If you notice that your car is constantly overheating or constantly freezing, there is a good chance that the gauge is out of commission and needs to be replaced.

If the temperature gauge indicates a potentially overheating engine, it is important to turn off the A/C, open windows for ventilation, and turn on the car’s hazard lights. In addition, pull over to a safe place, stop driving, turn off the engine, and wait for the vehicle to cool down before driving again.

If the temperature gauge seems defective or is not registering any readings, then take the vehicle to a mechanic or a service station for an inspection.

If there is a need, get help to tow the car to a service center.

How Important Is It To Fix The Temperature Gauge?

Fixing the temperature gauge in a car is important even if the engine is running smoothly. There can be additional and unforeseen consequences because of faulty readings. It is a misconception that if the engine is running smoothly, it is not necessary to fix the temperature gauge.

A faulty gauge can lead to problems such as an overheated engine. When the gauge shows that the engine has reached its limit, it may be time to check for any clogs in the radiator or open water hoses. If you notice that your car’s temperature gauge constantly reads over ninety degrees while driving, it may be time to have your engine checked by a professional mechanic.

If there are any problems with the engine, you must know so you can get it fixed quickly. An overheated engine will not operate properly, and this could cause serious problems on the road.

Cost of Repair of a Temperature Gauge

The cost of repairing a car’s temperature gauge when your car temperature gauge not working can depend on many factors. This includes the make, model, type of vehicle, and rate of labor. However, on average, the cost of repairing a car’s temperature gauge is approximately $150–$200.

It is often not expensive to repair a car’s temperature gauge. A good mechanic should be able to determine the root of the problem with the help of some tools.

Any obstructions to the flow of coolant may need to be removed. It may also be needed to ensure that there are no leaks in or around the gauge itself. If that is the case, it might mean needing to replace an old sensor.

It will probably take less than an hour for this type of repair. The cost of repairing a malfunctioning temperature gauge will also depend on which part needs to be replaced and how damaged it is.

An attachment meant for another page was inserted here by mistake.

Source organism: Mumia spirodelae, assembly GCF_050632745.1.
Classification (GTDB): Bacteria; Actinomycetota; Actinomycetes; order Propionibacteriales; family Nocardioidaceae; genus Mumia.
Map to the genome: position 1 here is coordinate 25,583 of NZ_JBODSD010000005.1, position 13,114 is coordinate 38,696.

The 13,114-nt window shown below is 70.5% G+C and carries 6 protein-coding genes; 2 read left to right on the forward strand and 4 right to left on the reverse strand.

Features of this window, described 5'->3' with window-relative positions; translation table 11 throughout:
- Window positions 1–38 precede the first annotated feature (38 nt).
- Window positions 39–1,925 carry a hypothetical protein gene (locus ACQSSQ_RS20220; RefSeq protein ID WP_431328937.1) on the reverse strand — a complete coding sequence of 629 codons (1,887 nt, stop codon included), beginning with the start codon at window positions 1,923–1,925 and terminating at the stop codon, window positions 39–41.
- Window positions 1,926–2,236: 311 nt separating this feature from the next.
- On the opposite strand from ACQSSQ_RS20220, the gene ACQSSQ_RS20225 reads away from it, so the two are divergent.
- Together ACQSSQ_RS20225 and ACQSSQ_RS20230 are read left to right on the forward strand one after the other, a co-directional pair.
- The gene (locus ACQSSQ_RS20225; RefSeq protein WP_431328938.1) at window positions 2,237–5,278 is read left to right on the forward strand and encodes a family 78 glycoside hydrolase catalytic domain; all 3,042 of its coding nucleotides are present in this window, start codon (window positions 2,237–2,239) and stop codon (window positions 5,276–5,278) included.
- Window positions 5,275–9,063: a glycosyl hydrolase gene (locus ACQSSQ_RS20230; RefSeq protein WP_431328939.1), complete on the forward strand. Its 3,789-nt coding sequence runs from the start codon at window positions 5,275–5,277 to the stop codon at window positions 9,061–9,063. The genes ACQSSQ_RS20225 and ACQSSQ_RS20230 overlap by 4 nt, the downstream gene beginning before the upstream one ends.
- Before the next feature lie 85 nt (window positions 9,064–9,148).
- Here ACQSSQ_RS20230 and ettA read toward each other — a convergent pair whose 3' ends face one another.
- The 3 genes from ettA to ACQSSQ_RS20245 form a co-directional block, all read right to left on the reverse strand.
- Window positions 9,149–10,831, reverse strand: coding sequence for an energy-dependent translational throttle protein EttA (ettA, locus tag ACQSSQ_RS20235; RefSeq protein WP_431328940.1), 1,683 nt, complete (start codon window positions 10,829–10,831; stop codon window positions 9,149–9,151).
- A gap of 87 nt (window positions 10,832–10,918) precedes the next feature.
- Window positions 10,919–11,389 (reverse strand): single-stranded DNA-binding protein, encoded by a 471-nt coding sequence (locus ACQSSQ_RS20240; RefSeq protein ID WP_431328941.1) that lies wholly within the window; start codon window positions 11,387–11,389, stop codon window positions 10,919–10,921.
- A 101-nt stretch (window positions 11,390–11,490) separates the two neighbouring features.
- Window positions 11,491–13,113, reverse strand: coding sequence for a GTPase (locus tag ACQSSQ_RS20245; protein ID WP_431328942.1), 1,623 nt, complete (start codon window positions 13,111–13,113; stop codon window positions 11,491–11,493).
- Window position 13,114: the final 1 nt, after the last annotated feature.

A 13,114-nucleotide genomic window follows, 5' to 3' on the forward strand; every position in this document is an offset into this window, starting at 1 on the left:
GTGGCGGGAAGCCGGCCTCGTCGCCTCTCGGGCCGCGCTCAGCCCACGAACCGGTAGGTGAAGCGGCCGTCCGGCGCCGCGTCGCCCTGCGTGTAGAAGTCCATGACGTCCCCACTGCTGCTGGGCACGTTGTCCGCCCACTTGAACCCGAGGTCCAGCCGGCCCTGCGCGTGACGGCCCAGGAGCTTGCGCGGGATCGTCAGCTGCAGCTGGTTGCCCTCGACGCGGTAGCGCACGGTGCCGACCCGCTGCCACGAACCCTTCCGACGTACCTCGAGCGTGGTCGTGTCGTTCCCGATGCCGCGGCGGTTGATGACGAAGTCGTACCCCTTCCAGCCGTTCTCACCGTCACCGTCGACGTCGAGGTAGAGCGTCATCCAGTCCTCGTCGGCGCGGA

DIY Car Temperature Gauge Diagnosis and Fix: Facts

  • A car’s engine temperature is vital for its operation, and a properly functioning temperature gauge is a window to its health.
  • In modern cars, the temperature gauge helps the engine computer set a proper fuel-to-air mixture, essential for both fuel economy and engine longevity.
  • A broken coolant temperature sensor (CTS) is the most common cause of faulty temperature readings, and a bad thermostat is the second most common fault that can damage an engine.
  • Mechanics need gloves, long-sleeved shirts, masks or ventilators, and eye protection when working on a car.
  • Mechanics must ensure that they work in a safe, flat workspace and organize their tools and gear to save time.
  • To replace a faulty CTS, mechanics must drain the radiator, remove the old sensor, install the new one, and test the temperature gauge readings.
  • To replace a faulty thermostat, mechanics must test and remove the old part, install a new one, and test the temperature gauge readings.
  • Air in the coolant system can also cause a faulty temperature gauge, so mechanics must jack up the front of the car to remove the air from the hoses.
  • If none of the above fixes the faulty temperature gauge, the instrument cluster itself could be faulty, and a professional diagnosis may be necessary.
  • Radiators should be flushed every 30,000 miles or every third oil change for most modern cars to maintain optimal performance.


A car’s temperature gauge is a helpful device that can warn the driver of problems with the engine. If it seems like your car is overheating, there could be a problem with your car’s cooling system. There could be a ruptured hose or a clogged radiator. By monitoring the needle on your temperature gauge and pulling over when necessary, you can prevent any damage to your vehicle’s engine.

It is very important with your car temperature gauge not working to fix it as soon as possible. A broken or inaccurate gauge may fail to alert the driver of an imminent problem and can cause more significant damage to the engine.

With your car’s temperature gauge not working, it can cause the driver to be taken by surprise if the engine overheats and stalls. The gauge may not be working for a variety of reasons as given above. Luckily, most of the issues can be fixed easily by a good mechanic or service center without incurring heavy expenses.